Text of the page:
Again, we see that guns in the hands of government is fine. It’s only guns in the hands of citizens wishing just to be left alone to live their lives that Egan has a problem with.

Let’s move on to Egan’s description of Ron Paul as “stunningly ignorant”. Here is what Ron Paul said about it:

Government ownership of land means that land is in theory owned by everyone, but in practice owned by no one. Thus, those who use the land lack the incentives to preserve it for the long term. As a result, land-use rules are set by politicians and bureaucrats. Oftentimes, the so-called “public” land is used in ways that benefit politically-powerful special interests….

A government that continually violates our rights of property and contract can fairly be descried as authoritarian. Of course, the politicians and bureaucrats take offense at this term, but how else do you describe a government that forbids Americans from grazing cattle on land they have used for over a century, from buying health insurance that does not meet Obamacare’s standards, from trading with Cuba, or even from drinking raw milk? That so many in DC support the NSA spying and the TSA assaults on our privacy shows the low regard that too many in government have for our rights.

So Ron Paul is “stunningly ignorant” for recognizing an abusive government when he sees it and for understanding the concept of homesteading. (As Murray Rothbard explains, there are two fundamental principles of this concept: “1) Everyone has absolute property right over his or her own body; and 2) everyone has an absolute property right over previously unowned natural resources (land) which he first occupies and brings into use (in the Lockean phrase, ‘Mixing his labor with the land’).” But we are supposed to think that Egan — who evidently has no understanding of the principle of homesteading or the fundamental rights upon which it is founded, and who thinks that he is part owner of the land where Bundy’s cattle graze despite never having set foot in it much less worked it a day in his life — is the enlightened one here? Seems to me Egan is the one who is stunningly ignorant. As Ilana Mercer expounds:

The Bundys of Bunkerville, Nevada, had homesteaded the disputed land, southwest of Mesquite, in 1877. Bundy’s forefathers had lived off the land well before the Bureau of Land Grabs came into being. The feds subsequently passed laws usurping Bundy’s natural right to graze his cattle. The elderly rancher offered the following rejoinder: “’I have raised cattle on that land, which is public land for the people of Clark County, all my life. Why I raise cattle there and why I can raise cattle there is because I have preemptive rights,’ among them the right to forage.”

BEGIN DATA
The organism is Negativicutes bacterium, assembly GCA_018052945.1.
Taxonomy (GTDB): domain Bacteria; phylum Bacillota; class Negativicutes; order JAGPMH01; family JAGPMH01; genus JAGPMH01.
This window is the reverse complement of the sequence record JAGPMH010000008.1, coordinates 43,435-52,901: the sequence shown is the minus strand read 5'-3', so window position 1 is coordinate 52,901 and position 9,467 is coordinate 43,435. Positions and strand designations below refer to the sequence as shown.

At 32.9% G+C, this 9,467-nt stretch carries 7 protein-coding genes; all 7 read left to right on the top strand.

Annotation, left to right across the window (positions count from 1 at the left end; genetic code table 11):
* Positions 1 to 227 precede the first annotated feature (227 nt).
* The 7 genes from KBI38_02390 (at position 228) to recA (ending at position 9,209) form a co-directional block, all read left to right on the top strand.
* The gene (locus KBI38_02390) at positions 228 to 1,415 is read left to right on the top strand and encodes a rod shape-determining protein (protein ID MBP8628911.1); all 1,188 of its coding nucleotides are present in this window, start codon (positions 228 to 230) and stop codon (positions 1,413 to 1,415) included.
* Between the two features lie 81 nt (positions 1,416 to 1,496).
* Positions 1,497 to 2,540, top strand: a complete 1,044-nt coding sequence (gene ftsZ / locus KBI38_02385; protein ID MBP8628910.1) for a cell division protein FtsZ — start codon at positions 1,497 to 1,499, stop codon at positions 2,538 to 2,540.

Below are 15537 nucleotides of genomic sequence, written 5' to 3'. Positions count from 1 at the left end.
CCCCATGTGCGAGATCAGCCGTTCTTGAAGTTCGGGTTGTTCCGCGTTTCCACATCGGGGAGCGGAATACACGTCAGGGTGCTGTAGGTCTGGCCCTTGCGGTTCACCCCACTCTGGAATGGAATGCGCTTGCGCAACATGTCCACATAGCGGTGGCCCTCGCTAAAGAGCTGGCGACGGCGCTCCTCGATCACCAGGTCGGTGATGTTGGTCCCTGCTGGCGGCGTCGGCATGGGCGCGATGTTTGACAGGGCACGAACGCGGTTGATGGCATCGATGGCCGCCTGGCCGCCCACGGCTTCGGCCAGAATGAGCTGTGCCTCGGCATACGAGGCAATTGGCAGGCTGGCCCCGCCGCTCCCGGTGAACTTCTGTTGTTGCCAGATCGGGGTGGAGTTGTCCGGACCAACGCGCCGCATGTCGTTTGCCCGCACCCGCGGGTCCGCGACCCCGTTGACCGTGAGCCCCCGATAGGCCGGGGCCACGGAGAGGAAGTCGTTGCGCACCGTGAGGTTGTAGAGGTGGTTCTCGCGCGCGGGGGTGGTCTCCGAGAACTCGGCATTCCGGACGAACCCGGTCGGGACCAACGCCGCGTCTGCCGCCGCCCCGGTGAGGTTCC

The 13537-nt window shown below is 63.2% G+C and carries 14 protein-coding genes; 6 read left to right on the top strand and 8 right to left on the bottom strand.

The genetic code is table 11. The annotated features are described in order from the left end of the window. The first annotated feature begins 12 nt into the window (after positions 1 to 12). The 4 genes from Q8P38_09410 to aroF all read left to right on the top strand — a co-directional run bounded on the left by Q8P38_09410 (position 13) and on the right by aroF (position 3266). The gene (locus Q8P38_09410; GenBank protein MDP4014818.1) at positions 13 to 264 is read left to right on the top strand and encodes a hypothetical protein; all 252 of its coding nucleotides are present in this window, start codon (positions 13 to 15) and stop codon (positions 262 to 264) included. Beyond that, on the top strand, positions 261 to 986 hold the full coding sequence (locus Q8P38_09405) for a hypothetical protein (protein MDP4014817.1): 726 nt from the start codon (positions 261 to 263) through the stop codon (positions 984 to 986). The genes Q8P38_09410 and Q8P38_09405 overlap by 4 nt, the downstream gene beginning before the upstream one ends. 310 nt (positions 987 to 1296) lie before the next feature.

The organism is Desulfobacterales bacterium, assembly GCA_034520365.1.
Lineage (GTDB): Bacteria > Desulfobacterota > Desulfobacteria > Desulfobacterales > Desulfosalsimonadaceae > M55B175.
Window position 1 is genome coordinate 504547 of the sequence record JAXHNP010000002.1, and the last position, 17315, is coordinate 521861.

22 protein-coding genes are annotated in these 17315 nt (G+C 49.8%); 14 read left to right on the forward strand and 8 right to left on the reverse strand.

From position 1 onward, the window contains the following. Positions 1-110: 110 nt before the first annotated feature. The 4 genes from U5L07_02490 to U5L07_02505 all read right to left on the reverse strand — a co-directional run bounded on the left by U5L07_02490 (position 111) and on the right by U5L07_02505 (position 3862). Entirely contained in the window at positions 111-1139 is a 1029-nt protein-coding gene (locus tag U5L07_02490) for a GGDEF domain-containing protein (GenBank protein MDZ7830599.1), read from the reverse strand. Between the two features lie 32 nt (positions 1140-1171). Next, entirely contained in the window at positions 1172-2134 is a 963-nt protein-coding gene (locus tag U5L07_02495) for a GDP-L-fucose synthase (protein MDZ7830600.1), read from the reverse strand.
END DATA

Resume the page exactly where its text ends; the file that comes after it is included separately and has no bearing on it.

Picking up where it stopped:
… Government has the power to put a lien on Bundy’s property. Whether it has the right to so do is far from established. And therein lies the rub: The government has a monopoly over making and enforcing law— it decides what is legal and what isn’t. Thus it behooves thinking people to question the monopolist and his laws….

Naturally, and without knowing it, Bundy speaks the language of natural law. His case against the federal occupier, moreover, cannot stand or be understood without reference to a free man’s natural, unassailable right to own himself and that which sustains his life, free of unprovoked aggression.

Hans-Hermann Hoppe eloquently puts it this way:

An elementary yet fundamental moral observation must precede the answer to this question. Since socialism cannot arise without the expropriation of assets originally “created” and owned by individual homesteaders, producers, and/or contractors, all socialist property, ill-begotten from the very start, should be forfeited. No government, even if freely elected, can be considered the owner of any socialist property, for a criminal’s heir, even if himself innocent, does not become the legitimate owner of illegitimately acquired assets.

And with Hoppe’s argument in mind, Dan Sanchez comments, “Bundy has a better claim than the Federal government, and that is all that matters in this question. The bureaucrats who staff the state and did nothing to work the land productively, have a far weaker claim, and should in no way benefit from the proceeds of auctioning the land.”

Of course, we are talking about a government that doesn’t respect our rights and the pro-government thought controllers who have no understanding of them. When the federal officials arrived with the intent of stealing Bundy’s cattle, the BLM and National Park Service’s answer to the large number of protesters who met them was to “accommodate” them by setting up two “Free Speech Zones” — or as the signs set up around them stated, “First Amendment Area”. As National Park Service spokeswoman Christie Vanover said, “we identified two areas where the public could safely and conveniently express their opinions without having to go through the codes and ordinance process and apply for permits.”